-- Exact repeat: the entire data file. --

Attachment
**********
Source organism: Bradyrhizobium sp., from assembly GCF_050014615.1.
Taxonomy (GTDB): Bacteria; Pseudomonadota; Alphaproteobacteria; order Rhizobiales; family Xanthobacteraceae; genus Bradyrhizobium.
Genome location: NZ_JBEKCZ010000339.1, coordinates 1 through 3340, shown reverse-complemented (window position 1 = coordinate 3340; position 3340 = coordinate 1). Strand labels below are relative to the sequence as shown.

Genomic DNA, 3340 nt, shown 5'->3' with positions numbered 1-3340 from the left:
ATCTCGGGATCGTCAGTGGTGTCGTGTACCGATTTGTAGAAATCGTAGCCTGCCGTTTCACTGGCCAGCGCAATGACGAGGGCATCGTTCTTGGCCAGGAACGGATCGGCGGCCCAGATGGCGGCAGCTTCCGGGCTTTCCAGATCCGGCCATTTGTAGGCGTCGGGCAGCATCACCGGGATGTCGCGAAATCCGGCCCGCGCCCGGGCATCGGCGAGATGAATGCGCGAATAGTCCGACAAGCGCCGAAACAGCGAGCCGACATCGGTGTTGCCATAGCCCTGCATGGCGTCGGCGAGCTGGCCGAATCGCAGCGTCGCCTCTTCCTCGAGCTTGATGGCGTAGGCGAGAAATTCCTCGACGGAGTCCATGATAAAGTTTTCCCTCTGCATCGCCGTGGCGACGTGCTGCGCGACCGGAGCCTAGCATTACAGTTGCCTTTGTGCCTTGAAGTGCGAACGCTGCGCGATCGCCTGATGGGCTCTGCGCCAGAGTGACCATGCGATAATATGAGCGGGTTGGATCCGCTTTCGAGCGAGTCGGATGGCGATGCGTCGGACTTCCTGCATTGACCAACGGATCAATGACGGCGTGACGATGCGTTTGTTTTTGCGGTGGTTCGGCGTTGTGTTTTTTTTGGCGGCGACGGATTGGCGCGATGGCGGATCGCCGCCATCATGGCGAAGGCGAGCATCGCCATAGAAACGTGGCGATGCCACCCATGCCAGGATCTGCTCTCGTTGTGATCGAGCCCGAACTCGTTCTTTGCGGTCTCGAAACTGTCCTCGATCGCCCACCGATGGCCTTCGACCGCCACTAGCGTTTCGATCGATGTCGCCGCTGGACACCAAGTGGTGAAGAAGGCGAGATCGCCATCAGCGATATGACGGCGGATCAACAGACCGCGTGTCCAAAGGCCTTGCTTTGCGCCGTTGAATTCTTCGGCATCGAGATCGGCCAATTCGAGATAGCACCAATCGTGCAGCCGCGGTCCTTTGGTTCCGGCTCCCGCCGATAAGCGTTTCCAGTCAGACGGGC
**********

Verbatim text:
Source organism: Bradyrhizobium sp., from assembly GCF_050014615.1.
Taxonomy (GTDB): Bacteria; Pseudomonadota; Alphaproteobacteria; order Rhizobiales; family Xanthobacteraceae; genus Bradyrhizobium.
Genome location: NZ_JBEKCZ010000339.1, coordinates 1 through 3340, shown reverse-complemented (window position 1 = coordinate 3340; position 3340 = coordinate 1). Strand labels below are relative to the sequence as shown.

Genomic DNA, 3340 nt, shown 5'->3' with positions numbered 1-3340 from the left:
ATCTCGGGATCGTCAGTGGTGTCGTGTACCGATTTGTAGAAATCGTAGCCTGCCGTTTCACTGGCCAGCGCAATGACGAGGGCATCGTTCTTGGCCAGGAACGGATCGGCGGCCCAGATGGCGGCAGCTTCCGGGCTTTCCAGATCCGGCCATTTGTAGGCGTCGGGCAGCATCACCGGGATGTCGCGAAATCCGGCCCGCGCCCGGGCATCGGCGAGATGAATGCGCGAATAGTCCGACAAGCGCCGAAACAGCGAGCCGACATCGGTGTTGCCATAGCCCTGCATGGCGTCGGCGAGCTGGCCGAATCGCAGCGTCGCCTCTTCCTCGAGCTTGATGGCGTAGGCGAGAAATTCCTCGACGGAGTCCATGATAAAGTTTTCCCTCTGCATCGCCGTGGCGACGTGCTGCGCGACCGGAGCCTAGCATTACAGTTGCCTTTGTGCCTTGAAGTGCGAACGCTGCGCGATCGCCTGATGGGCTCTGCGCCAGAGTGACCATGCGATAATATGAGCGGGTTGGATCCGCTTTCGAGCGAGTCGGATGGCGATGCGTCGGACTTCCTGCATTGACCAACGGATCAATGACGGCGTGACGATGCGTTTGTTTTTGCGGTGGTTCGGCGTTGTGTTTTTTTTGGCGGCGACGGATTGGCGCGATGGCGGATCGCCGCCATCATGGCGAAGGCGAGCATCGCCATAGAAACGTGGCGATGCCACCCATGCCAGGATCTGCTCTCGTTGTGATCGAGCCCGAACTCGTTCTTTGCGGTCTCGAAACTGTCCTCGATCGCCCACCGATGGCCTTCGACCGCCACTAGCGTTTCGATCGATGTCGCCGCTGGACACCAAGTGGTGAAGAAGGCGAGATCGCCATCAGCGATATGACGGCGGATCAACAGACCGCGTGTCCAAAGGCCTTGCTTTGCGCCGTTGAATTCTTCGGCATCGAGATCGGCCAATTCGAGATAGCACCAATCGTGCAGCCGCGGTCCTTTGGTTCCGGCTCCCGCCGATAAGCGTTTCCAGTCAGACGGGC